Cooult History, Family Crest & Coats of Arms
- Origins Available:
The story of the Cooult family begins in ancient Scotland among the Pictish clans. The Cooult family lived in the barony of Colt or Cult in Perthshire.
Early Origins of the Cooult family
The surname Cooult was first found in Perthshire (Gaelic: Siorrachd Pheairt) former county in the present day Council Area of Perth and Kinross, located in central Scotland.
One of the first records of the family was William Culte de Strathawen, Lanarkshire, who took the oath of fealty, 1296. Years later, John Colti held land in barony of Lastalryk before 1365 and Thomas Colt is mentioned in Perth, 1440. 
Another source notes "the Colts of co. Lanark derive from Blaise Coult, a French Huguenot refugee in the XVI. century." 
Further to the south in Yorkshire, the Poll Tax Rolls of 1379 listed Ricardua Colte; and Thomas Colt. And much further south, the Hundredorum Rolls of 1273 listed: Reginald le Colt, Salop (Shropshire); William le Colt, Wiltshire; and Ranulph Colt, Norfolk. 
Early History of the Cooult family
This web page shows only a small excerpt of our Cooult research. Another 129 words (9 lines of text) covering the years 1296, 1440, 1835, 1600, 1618, 1604 and 1606 are included under the topic Early Cooult History in all our PDF Extended History products and printed products wherever possible.
Cooult Spelling Variations
Translation has done much to alter the appearance of many Scottish names. It was a haphazard process that lacked a basic system of rules. Spelling variations were a common result of this process. Cooult has appeared Coult, Colt, Cult, Culte, Colte, Coulte and others.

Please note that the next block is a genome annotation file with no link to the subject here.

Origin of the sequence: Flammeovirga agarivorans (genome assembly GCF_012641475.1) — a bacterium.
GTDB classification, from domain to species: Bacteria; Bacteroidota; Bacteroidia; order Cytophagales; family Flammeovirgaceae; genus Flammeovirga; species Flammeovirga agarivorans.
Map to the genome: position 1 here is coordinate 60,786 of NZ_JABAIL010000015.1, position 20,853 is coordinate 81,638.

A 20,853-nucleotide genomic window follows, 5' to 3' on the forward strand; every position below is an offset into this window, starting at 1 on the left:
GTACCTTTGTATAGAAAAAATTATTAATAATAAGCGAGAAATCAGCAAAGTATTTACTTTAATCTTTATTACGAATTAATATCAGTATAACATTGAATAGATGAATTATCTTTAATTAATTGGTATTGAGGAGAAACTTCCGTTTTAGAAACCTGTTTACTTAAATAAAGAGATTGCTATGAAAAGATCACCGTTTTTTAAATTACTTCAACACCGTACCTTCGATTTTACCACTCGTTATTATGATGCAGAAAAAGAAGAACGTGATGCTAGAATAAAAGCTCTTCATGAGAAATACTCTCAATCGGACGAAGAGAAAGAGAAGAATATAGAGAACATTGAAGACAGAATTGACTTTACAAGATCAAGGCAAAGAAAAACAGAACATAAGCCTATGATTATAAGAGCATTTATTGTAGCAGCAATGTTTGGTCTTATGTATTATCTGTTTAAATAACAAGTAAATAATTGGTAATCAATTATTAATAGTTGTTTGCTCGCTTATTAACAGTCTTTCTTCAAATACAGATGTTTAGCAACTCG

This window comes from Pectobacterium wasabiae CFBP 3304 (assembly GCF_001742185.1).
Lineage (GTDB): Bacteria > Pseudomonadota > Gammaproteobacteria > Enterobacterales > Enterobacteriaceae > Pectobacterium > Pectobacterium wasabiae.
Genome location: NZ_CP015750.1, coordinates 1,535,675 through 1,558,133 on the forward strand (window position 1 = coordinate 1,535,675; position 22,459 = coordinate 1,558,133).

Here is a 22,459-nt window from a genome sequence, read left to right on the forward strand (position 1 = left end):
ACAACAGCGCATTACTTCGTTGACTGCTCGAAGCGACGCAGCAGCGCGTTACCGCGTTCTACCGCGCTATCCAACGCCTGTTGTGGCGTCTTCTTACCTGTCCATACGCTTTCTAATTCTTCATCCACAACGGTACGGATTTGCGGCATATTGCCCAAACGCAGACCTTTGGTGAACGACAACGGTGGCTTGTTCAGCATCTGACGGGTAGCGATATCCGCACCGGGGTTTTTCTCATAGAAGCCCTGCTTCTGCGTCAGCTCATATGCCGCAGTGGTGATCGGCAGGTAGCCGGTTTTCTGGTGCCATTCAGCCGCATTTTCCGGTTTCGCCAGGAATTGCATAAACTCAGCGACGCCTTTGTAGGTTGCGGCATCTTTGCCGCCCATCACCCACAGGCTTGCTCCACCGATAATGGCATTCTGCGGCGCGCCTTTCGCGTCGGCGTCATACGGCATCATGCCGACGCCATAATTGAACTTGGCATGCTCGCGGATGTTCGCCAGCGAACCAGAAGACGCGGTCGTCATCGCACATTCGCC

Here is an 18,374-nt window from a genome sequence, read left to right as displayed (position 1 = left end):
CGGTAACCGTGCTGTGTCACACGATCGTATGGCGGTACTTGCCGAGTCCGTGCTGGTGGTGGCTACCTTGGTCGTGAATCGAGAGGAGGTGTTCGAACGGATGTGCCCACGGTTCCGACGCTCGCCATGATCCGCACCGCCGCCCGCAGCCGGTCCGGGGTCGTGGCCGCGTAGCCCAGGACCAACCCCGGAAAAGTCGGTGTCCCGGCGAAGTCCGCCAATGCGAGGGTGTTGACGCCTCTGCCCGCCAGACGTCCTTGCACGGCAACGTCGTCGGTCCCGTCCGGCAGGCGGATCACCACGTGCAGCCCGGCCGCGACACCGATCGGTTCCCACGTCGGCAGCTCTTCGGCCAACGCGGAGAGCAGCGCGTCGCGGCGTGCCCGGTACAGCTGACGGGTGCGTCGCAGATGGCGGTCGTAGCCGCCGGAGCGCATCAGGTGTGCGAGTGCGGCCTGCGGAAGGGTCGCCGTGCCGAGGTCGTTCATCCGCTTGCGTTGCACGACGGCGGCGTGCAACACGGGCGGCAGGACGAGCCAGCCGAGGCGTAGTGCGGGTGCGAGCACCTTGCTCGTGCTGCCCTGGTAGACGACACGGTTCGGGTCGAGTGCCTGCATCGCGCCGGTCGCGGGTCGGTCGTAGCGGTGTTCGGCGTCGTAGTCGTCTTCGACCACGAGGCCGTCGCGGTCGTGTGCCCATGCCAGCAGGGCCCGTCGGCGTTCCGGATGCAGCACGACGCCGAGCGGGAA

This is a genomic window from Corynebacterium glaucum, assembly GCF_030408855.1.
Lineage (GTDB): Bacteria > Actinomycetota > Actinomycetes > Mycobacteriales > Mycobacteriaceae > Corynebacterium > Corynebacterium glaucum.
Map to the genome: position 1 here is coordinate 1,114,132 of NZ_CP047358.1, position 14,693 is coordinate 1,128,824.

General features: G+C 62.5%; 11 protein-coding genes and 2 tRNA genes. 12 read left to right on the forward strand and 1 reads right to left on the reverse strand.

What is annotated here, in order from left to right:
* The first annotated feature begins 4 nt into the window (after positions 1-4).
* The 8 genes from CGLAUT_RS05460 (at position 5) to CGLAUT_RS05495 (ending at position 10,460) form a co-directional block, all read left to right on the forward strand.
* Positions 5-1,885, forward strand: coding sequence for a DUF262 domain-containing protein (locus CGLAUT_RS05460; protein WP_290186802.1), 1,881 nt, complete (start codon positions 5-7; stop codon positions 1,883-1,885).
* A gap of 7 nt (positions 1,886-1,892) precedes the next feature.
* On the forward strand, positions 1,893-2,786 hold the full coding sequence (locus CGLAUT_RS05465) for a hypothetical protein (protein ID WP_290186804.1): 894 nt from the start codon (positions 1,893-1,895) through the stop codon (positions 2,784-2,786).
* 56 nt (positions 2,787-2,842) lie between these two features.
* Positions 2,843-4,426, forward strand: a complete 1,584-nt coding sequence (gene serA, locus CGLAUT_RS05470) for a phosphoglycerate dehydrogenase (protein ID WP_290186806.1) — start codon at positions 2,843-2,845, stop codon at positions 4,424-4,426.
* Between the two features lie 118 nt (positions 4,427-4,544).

Early Notables of the Cooult family (pre 1700)
Notable amongst the Clan at this time was Sir Robert Coult of Garthsherrie; and Samuel Colt of Hartford Conn. who invented the revolver in 1835.
Maximilian Colt or Coult (fl. 1600-1618), was a sculptor, born at Arras in Flanders, and settled in England at the...
Another 43 words (3 lines of text) are included under the topic Early Cooult Notables in all our PDF Extended History products and printed products wherever possible.
Migration of the Cooult family
Many Scots left their country to travel to the North American colonies in search of the freedom they could not find at home. Of those who survived the difficult voyage, many found the freedom they so desired. There they could choose their own beliefs and allegiances. Some became United Empire Loyalists and others fought in the American War of Independence. The Clan societies and highland games that have sprung up in the last century have allowed many of these disparate Scots to recover their collective national identity. A search of immigration and passenger ship lists revealed many early settlers bearing the Cooult name: George Colt who settled in Virginia in 1654; John Colt settled in Massachusetts in 1633; Richard Colt settled in Virginia in 1656; John Godfrey Colte arrived in Philadelphia in 1753.
The motto was originally a war cry or slogan. Mottoes first began to be shown with arms in the 14th and 15th centuries, but were not in general use until the 17th century. Thus the oldest coats of arms generally do not include a motto. Mottoes seldom form part of the grant of arms: Under most heraldic authorities, a motto is an optional component of the coat of arms, and can be added to or changed at will; many families have chosen not to display a motto.
Motto Translation: I will transfix.
- Black, George F., The Surnames of Scotland Their Origin, Meaning and History. New York: New York Public Library, 1946. Print. (ISBN 0-87104-172-3)
- Lower, Mark Anthony, Patronymica Britannica, A Dictionary of Family Names of the United Kingdom. London: John Russel Smith, 1860. Print.
- Bardsley, C.W, A Dictionary of English and Welsh Surnames: With Special American Instances. Wiltshire: Heraldry Today, 1901. Print. (ISBN 0-900455-44-6)